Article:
Atlas of pathophysiology, 2 Edition

Part II - Disorders

Gastrointestinal Disorders

Liver Cancer

Liver cancer, also known as primary or metastatic hepatic carcinoma, is a rare form of cancer in the United States. It's rapidly fatal, usually within 6 months, from GI hemorrhage, progressive cachexia, liver failure, or metastasis.

Age Alert

Liver cancer is most prevalent in men (particularly over age 60), and incidence increases with age.

It's common for patients with hepatomas to also have cirrhosis. (Hepatomas are 40 times more likely to develop in a cirrhotic liver than in a normal one.) Whether cirrhosis is a premalignant state or alcohol and malnutrition predispose the liver to develop hepatomas is still unclear. Other risk factors are exposure to the hepatitis C or hepatitis B virus.

Clinical Tip

The liver is one of the most common sites of metastasis from other primary cancers, particularly those of the colon, rectum, stomach, pancreas, esophagus, lung, breast, or melanoma. In the United States, metastatic carcinoma is more than 20 times more common than primary carcinoma and, after cirrhosis, is the leading cause of death related to liver disease. Liver metastasis may appear as a solitary lesion, the first sign of recurrence after a remission.


·   Immediate cause unknown

·   Possibly congenital in children

·   Environmental exposure to carcinogens

·   Androgens

·   Oral estrogens

·   Cirrhosis


Most primary liver tumors (90%) originate in the parenchymal cells and are hepatomas (hepatocellular carcinoma, primary lower-cell carcinoma). Primary tumors that originate in the intrahepatic bile ducts are known as cholangiomas (cholangiocarcinoma, cholangiocellular carcinoma). Rarer tumors include a mixed-cell type, Kupffer cell sarcoma, and hepatoblastomas (which occur almost exclusively in children and are usually resectable and curable).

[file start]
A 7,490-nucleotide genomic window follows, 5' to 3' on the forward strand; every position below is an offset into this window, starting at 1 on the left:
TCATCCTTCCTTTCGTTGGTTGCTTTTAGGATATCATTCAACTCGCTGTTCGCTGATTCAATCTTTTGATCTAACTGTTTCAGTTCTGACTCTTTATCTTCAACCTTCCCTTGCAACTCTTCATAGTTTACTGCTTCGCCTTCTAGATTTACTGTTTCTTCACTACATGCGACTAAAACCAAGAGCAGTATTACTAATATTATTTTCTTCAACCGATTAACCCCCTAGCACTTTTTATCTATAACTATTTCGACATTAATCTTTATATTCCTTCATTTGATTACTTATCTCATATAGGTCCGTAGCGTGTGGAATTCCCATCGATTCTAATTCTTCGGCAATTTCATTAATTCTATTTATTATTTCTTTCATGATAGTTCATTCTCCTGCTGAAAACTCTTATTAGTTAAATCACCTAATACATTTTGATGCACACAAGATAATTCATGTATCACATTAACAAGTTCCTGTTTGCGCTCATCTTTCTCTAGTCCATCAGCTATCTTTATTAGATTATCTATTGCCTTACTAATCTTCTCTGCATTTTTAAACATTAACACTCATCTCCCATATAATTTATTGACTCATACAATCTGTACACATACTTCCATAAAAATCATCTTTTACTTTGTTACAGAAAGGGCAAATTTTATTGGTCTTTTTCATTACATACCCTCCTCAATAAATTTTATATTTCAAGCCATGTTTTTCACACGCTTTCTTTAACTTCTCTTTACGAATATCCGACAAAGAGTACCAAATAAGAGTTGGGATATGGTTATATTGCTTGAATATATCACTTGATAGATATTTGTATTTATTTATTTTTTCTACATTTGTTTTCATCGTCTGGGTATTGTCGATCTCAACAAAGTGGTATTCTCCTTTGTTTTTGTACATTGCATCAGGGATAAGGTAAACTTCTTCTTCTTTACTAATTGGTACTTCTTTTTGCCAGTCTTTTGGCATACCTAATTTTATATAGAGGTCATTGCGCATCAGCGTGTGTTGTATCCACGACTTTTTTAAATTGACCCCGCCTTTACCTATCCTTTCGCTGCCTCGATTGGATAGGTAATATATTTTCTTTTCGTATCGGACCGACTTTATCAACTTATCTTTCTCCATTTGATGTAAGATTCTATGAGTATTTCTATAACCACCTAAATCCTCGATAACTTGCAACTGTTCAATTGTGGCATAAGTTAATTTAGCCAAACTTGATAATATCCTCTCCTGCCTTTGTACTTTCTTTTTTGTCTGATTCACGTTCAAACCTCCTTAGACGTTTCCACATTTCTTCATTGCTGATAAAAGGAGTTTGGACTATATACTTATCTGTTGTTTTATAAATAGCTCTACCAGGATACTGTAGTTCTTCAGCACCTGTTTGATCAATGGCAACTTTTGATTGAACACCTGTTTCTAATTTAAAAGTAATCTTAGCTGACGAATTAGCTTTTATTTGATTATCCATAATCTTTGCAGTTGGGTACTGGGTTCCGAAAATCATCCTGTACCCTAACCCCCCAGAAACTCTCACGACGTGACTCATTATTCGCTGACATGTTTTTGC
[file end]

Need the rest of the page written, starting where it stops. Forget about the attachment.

Signs and symptoms

·   Mass or enlargement in right upper quadrant

·   Tender, nodular liver on palpation

·   Severe epigastric or right upper quadrant pain

·   Bruit, hum, or rubbing sound if tumor is large

·   Weight loss, weakness, anorexia, fever

·   Dependent edema

·   Ascites

·   Jaundice

Diagnostic test results

·   Needle or open biopsy of the liver confirms cell type.

·   Blood chemistry reveals elevated serum glutamic-oxaloacetic transaminase, serum glutamic-pyruvic transaminase, alkaline phosphatase, lactic dehydrogenase, and bilirubin, indicating abnormal liver function.

·   Alpha-fetoprotein levels are elevated.

·   Chest X-ray reveals possible metastasis.

·   Liver scan shows filling defects.

·   Serum electrolyte studies reveal hypernatremia and hypercalcemia; serum laboratory studies reveal hypoglycemia, leukocytosis, or hypocholesterolemia.


·   Resection if cancer is in early stage; few hepatic tumors are resectable

·   Liver transplantation for a small subset of patients

·   Palliative measures

§  Radiation therapy, chemotherapy

§  Controlling signs and symptoms of encephalopathy

§  Caring for transhepatic catheters

§  Hospice





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